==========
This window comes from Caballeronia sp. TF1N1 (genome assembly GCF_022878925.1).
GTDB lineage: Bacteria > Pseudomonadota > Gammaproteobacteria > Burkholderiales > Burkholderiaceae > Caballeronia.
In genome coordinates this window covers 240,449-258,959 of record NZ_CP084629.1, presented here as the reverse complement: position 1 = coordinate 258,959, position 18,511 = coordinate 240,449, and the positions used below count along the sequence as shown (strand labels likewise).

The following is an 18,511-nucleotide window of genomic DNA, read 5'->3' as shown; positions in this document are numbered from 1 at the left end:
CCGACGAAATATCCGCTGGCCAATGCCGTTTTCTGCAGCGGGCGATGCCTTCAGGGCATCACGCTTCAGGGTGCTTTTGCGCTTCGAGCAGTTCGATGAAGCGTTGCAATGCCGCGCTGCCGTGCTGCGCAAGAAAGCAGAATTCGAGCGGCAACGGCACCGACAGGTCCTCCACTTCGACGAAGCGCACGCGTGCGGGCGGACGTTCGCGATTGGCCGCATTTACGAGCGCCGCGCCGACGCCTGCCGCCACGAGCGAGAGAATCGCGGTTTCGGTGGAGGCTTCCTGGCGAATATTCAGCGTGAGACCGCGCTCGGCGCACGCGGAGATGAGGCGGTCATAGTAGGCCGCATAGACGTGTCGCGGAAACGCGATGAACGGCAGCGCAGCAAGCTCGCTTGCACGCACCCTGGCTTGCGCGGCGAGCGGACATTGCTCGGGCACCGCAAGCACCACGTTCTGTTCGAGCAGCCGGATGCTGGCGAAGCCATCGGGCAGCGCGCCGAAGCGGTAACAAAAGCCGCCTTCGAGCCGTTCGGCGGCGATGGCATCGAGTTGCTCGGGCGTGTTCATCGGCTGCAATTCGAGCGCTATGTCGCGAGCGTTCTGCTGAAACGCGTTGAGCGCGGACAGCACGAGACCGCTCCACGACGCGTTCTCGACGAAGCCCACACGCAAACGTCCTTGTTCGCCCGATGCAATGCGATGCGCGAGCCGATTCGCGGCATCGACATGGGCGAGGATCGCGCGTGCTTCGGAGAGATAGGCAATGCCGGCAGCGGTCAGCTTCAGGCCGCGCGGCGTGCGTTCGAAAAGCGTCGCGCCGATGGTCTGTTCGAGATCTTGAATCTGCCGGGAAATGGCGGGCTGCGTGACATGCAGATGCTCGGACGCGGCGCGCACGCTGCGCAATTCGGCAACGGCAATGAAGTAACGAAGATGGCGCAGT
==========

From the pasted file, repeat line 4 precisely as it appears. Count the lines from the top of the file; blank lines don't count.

The following is an 18,511-nucleotide window of genomic DNA, read 5'->3' as shown; positions in this document are numbered from 1 at the left end: